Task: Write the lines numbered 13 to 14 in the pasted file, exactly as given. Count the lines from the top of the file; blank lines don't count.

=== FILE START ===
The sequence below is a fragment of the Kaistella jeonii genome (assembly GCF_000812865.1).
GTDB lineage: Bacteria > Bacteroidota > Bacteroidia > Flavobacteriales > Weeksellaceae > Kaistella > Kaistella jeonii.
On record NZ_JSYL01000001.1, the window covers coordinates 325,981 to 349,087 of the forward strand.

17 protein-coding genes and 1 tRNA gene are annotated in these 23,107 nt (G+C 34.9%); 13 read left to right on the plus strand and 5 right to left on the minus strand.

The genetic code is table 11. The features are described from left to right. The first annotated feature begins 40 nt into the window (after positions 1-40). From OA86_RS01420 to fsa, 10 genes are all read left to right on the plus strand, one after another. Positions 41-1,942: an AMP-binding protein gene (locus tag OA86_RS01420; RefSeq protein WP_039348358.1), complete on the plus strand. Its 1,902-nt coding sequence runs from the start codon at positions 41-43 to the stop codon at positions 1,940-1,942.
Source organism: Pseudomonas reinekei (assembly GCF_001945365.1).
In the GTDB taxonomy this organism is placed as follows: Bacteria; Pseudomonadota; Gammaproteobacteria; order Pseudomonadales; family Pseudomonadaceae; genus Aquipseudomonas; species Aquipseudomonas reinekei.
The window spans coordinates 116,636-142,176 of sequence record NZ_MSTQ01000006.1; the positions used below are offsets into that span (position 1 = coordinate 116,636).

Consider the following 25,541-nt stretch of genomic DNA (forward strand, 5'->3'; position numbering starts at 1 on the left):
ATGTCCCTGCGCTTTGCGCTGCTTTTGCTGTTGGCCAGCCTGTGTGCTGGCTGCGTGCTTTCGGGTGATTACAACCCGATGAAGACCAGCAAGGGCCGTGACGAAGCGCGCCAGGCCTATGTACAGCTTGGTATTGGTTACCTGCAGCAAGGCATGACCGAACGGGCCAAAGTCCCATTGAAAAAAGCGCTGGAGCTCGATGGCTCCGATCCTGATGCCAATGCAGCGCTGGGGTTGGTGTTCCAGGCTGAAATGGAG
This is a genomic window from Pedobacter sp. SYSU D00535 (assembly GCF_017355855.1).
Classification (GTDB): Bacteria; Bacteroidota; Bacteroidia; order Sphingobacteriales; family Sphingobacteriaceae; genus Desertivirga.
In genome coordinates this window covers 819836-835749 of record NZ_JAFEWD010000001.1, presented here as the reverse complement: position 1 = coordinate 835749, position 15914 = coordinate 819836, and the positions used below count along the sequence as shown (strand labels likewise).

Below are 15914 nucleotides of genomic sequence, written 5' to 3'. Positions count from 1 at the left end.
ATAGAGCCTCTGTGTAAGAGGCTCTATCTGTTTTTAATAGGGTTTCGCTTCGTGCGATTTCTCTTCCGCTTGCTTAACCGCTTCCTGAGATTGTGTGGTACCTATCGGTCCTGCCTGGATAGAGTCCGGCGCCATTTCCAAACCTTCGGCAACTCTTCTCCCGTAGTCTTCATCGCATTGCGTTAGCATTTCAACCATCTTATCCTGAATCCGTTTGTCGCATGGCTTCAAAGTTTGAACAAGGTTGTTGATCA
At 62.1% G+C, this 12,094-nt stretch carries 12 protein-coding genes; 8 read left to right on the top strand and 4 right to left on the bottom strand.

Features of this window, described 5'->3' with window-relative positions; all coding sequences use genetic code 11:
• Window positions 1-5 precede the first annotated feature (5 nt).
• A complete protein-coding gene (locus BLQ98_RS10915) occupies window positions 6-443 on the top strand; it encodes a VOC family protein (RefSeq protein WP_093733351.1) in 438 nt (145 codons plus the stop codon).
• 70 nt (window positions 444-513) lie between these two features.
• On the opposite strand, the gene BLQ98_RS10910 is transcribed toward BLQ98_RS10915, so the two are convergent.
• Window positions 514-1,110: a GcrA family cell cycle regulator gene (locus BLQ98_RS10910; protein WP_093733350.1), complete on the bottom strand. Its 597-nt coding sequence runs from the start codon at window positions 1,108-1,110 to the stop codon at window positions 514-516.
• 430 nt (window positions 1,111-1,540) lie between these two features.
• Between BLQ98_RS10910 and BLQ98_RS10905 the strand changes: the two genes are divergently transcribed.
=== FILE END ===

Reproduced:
In genome coordinates this window covers 819836-835749 of record NZ_JAFEWD010000001.1, presented here as the reverse complement: position 1 = coordinate 835749, position 15914 = coordinate 819836, and the positions used below count along the sequence as shown (strand labels likewise).

Below are 15914 nucleotides of genomic sequence, written 5' to 3'. Positions count from 1 at the left end.